We interrupt our normal broadcast to deliver this important statement, written by John and sent via PGP from an undisclosed location. Below is the full, unredacted text:
Dear Friends, Colleagues, and Fans.
What I’m about to disclose may change your view of me forever, but I’m trusting our relationship to withstand the backlash. That said, I am ready for what may come.
I can’t hide any longer. While you may know me as John Hollenbeck, musician, bandleader, composer, and collaborator, there is another life I’ve been leading. A life in the shadows.
I’m sure you’ve heard of Edward Snowden. Well, that man is not who he says he is. And neither am I. That Edward Snowden, the one who’s been photographed by every daily paper in the world, who appears via satellite to do TED talks at SXSW: that man is my cousin, Ron Hollenbeck. The real Edward Snowden is me.
Only my most trusted friends and family know that, in addition to a nonstop touring schedule with upwards of four different groups, a continual stream of new compositions, and extensive teaching duties, most recently in Berlin, I’ve also spent most of the last two decades working as a contracted intelligence analyst for the US government.
This might be hard to believe, but think about the parallels in our lives, from cross-border travel, to the hours spent working in seclusion on complex texts and programs with funny codenames. And really, what is music but yet another form of creative data processing?
As you all know, the time came when I couldn’t set by and let the NSA trample the privacy we all cherished. I knew once my escape was made and the stolen data began slowly leaking to the public, my safety would be at grave risk. That’s why I needed a decoy.
Because he’s my nearly-identical cousin and someone equally passionate about privacy in civil society, Ron Hollenbeck was the only choice to act as the face of these disclosures, enduring mortal risk and detention in Russian exile, all so that I could continue creating, and making intelligence disclosures of the musical kind.
With the publication of this statement, the US Government now knows the truth: the man they believe is Edward Snowden is really Ron Hollenbeck, while I, John Hollenbeck, am really Edward Snowden. And John Hollenbeck.
This latest revelation will certainly make touring much harder for me—but I’m not afraid. If I just keep doing what I’ve been doing, crossing quickly from country to country, using different monickers with a rotating group of co-conspirators, and traveling with a caravan of unmarked equipment, I should be able to stay out of harm’s way.
If not, and I end up in doing five lifetimes in an Ohio supermax, always remember: If you want to set the truth free, make sure your work is hard to classify.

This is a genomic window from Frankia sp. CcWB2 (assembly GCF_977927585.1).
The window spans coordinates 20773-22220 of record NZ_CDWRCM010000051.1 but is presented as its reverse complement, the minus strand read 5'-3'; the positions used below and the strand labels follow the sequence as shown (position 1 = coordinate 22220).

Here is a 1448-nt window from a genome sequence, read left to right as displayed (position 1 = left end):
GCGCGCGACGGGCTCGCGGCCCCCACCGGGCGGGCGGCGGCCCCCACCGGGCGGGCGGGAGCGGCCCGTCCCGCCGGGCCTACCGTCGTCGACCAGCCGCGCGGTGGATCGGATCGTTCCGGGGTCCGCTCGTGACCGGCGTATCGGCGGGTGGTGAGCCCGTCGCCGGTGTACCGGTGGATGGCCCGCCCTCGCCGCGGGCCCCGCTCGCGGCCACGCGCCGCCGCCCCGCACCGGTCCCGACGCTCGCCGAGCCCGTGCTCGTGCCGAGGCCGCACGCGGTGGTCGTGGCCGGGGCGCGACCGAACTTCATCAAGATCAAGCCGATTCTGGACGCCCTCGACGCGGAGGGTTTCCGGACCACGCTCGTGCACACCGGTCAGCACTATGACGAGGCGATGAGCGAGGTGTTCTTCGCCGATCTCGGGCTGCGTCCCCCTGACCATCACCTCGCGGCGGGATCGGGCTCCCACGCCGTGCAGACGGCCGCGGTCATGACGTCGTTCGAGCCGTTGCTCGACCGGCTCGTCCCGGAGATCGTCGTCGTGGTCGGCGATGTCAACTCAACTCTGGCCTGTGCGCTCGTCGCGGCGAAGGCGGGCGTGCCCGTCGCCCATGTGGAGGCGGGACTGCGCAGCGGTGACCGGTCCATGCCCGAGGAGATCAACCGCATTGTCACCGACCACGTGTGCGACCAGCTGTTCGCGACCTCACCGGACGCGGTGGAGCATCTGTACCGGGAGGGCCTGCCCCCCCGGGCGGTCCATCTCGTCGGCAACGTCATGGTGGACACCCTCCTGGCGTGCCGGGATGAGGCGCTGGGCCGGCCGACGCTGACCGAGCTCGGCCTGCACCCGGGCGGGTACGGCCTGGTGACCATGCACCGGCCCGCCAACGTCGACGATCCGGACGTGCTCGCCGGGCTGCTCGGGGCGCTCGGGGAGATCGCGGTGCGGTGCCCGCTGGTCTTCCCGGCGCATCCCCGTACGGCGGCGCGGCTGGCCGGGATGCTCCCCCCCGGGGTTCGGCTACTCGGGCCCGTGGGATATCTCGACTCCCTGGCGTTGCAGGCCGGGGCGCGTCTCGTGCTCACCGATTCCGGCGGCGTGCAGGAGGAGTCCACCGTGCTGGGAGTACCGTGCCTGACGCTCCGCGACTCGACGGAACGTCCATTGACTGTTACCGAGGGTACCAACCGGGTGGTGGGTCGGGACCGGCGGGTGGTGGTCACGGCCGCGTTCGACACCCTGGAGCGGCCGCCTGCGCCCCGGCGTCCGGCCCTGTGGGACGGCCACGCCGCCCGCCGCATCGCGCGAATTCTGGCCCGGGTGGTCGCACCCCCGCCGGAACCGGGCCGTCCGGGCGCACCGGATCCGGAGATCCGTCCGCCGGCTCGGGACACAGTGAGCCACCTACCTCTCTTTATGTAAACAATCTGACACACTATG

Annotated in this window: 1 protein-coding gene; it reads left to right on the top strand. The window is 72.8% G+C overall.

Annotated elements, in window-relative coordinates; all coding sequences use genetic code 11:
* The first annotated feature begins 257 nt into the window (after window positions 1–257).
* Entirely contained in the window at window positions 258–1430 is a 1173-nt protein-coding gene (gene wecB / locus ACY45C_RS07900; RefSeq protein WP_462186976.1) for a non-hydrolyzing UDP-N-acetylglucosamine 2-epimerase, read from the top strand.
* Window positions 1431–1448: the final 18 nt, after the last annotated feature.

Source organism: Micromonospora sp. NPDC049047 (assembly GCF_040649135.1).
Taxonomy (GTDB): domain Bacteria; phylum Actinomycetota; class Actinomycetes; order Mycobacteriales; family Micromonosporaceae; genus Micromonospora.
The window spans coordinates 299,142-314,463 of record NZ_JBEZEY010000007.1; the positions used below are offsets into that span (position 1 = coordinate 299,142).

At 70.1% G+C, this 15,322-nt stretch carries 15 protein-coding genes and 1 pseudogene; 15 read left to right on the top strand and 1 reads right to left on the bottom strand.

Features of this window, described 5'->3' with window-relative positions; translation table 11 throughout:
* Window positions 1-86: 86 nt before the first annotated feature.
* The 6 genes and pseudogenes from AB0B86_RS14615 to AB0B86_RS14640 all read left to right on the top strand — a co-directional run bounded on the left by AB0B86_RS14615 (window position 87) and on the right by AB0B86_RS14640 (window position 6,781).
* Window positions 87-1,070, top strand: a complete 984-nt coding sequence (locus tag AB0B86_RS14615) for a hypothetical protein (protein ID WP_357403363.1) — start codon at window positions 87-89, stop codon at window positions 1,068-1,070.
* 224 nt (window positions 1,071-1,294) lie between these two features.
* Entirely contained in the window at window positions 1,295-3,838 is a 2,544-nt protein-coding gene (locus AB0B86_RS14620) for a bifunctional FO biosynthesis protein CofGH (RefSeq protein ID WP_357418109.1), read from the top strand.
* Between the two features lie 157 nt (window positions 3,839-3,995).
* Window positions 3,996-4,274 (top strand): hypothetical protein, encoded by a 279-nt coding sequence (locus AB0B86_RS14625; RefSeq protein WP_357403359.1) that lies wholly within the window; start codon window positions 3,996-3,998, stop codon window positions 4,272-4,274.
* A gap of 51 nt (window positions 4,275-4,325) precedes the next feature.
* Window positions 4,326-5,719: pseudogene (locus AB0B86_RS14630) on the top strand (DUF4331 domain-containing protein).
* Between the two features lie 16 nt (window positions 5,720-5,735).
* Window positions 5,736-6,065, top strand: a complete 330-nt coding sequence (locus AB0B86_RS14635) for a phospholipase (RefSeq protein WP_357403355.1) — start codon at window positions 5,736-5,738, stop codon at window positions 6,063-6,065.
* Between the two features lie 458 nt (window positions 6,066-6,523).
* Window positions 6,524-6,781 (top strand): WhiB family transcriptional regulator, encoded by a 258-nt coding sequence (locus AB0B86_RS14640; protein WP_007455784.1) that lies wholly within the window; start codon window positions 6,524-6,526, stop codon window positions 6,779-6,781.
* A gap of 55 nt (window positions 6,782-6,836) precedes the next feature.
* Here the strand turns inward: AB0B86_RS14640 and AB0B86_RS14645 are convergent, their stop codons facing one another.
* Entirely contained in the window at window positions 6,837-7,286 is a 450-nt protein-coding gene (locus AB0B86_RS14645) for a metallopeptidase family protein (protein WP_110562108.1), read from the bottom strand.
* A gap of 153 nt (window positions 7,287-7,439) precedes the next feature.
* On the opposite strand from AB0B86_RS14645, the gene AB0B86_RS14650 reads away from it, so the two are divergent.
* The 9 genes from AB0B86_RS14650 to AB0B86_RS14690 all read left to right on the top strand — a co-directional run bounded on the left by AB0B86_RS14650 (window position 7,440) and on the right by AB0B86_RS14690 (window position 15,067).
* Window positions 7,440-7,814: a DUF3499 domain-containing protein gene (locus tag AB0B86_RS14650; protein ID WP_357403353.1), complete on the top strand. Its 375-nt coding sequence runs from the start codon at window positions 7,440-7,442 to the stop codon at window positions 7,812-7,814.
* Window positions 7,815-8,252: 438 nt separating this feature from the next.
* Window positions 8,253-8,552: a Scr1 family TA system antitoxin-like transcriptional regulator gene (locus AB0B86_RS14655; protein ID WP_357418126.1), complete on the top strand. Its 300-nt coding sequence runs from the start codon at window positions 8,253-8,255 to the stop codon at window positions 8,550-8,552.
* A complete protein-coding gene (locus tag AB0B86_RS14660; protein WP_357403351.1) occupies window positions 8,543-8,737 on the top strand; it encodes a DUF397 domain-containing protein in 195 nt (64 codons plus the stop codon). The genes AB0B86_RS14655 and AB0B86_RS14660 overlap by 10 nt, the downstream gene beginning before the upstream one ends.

Carry on the good fight.
Extra thanks to Ron.
…It was news to me too.
CLAUDIA LIVE IN NYC AT CORNELIA NEXT WEEK
CQ will gig at Cornelia Street Café in New York on Thursday, April 10th, at 8:30pm. The show will be RECORDED, and if everyone in attendance is extra-good, drinks silently, and then makes copious noise between songs, then the set may end up as a Live Record!
Why be a session musician when you can be a session audience? Come get transcoded into history. Call 212.989.2319 for reservations, and visit the CSC site for whatever more details you may need.
Videographer Nika Bellianina has edited this haunting footage of FDR so that it syncs up with Claudia’s Roosevelt-interpolating tune, “September 29th, 1936 Me Warn You,” off the recent September. Check it out:
Speaking of September
Oliver Arditi recently filed this review of the record, excerpted here and also unredacted.
Under the guidance of percussionist-composer John Hollenbeck this is an ensemble that bucks the commonplace assumptions of jazz, and indeed it sounds like jazz only because its instrumental resources are predominantly characteristic of that tradition, not because its musical materials are in lock-step with the established idiom (as are far too many recordings by many fine improvisers). The compositions collected here, each named for a date in September, represent an attempt by Hollenbeck to counterbalance the overwhelming affective value of that now most famous of September days, whose impact is addressed directly on ‘September 12th: Coping Song’. (Apparently my birthday reminds him of lemons.) There is an enormous degree of invention and imagination in play here, ranging from the uni-tonal rhythmic developments of the opening ‘September 20th: Soterius Lakshmi’ to the melodic transcription a Franklin Delano Roosevelt speech in ‘September 29, 1936: Me Warn You’, and many other creative choices that rigorously discount the usual limitations and boundaries of jazz composition. There is a lot of probing improvisation from a band of extremely accomplished musicians, but there is an equal (or greater) amount of structured ensemble writing, and although much of the material is quite challenging to the ear, its radical force does not rob it of aesthetic appeal. Both fiercely intelligent and empathically beautiful, September is an album that can only have resulted from a sustained and intensive feat of concentration, with not a single lazy gesture or idiomatic cliché from start to finish. Extraordinary compositions, brilliantly performed.
We leave you with this “Best Of” compilation from John Hollenbeck Large Ensemble’s recent performance at the Wiener Konzerthaus/Vienna Concert House
These words have been brought to you by Jacques Swartz, Chronicler of John. Jacques would like to reaffirm for all interested parties that he is not, in fact, Mr. John Hollenbeck, nor is he Mr. Hollenbeck’s imaginary alter-ego, but rather a fully discrete being in his own right.